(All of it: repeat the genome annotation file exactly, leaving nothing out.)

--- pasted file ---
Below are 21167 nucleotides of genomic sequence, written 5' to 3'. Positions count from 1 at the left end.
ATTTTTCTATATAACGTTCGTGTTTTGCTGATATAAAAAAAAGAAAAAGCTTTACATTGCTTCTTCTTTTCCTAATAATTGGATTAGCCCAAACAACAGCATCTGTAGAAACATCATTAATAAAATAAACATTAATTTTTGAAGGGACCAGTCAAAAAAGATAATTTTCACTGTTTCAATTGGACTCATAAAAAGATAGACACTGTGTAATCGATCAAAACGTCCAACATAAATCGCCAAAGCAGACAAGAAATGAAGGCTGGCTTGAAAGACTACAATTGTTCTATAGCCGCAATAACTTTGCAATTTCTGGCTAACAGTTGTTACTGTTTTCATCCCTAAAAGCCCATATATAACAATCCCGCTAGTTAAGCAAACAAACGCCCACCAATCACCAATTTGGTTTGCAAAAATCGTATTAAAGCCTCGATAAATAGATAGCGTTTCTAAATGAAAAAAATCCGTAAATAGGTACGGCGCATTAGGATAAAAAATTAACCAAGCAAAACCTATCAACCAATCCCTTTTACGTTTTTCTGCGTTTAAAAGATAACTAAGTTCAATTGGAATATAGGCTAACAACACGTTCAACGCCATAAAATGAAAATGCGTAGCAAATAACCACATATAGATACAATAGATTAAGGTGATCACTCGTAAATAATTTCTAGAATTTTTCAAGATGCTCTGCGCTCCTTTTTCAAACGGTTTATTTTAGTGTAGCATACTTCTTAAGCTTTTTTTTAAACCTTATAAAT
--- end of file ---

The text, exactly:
Below are 21167 nucleotides of genomic sequence, written 5' to 3'. Positions count from 1 at the left end.
ATTTTTCTATATAACGTTCGTGTTTTGCTGATATAAAAAAAAGAAAAAGCTTTACATTGCTTCTTCTTTTCCTAATAATTGGATTAGCCCAAACAACAGCATCTGTAGAAACATCATTAATAAAATAAACATTAATTTTTGAAGGGACCAGTCAAAAAAGATAATTTTCACTGTTTCAATTGGACTCATAAAAAGATAGACACTGTGTAATCGATCAAAACGTCCAACATAAATCGCCAAAGCAGACAAGAAATGAAGGCTGGCTTGAAAGACTACAATTGTTCTATAGCCGCAATAACTTTGCAATTTCTGGCTAACAGTTGTTACTGTTTTCATCCCTAAAAGCCCATATATAACAATCCCGCTAGTTAAGCAAACAAACGCCCACCAATCACCAATTTGGTTTGCAAAAATCGTATTAAAGCCTCGATAAATAGATAGCGTTTCTAAATGAAAAAAATCCGTAAATAGGTACGGCGCATTAGGATAAAAAATTAACCAAGCAAAACCTATCAACCAATCCCTTTTACGTTTTTCTGCGTTTAAAAGATAACTAAGTTCAATTGGAATATAGGCTAACAACACGTTCAACGCCATAAAATGAAAATGCGTAGCAAATAACCACATATAGATACAATAGATTAAGGTGATCACTCGTAAATAATTTCTAGAATTTTTCAAGATGCTCTGCGCTCCTTTTTCAAACGGTTTATTTTAGTGTAGCATACTTCTTAAGCTTTTTTTTAAACCTTATAAAT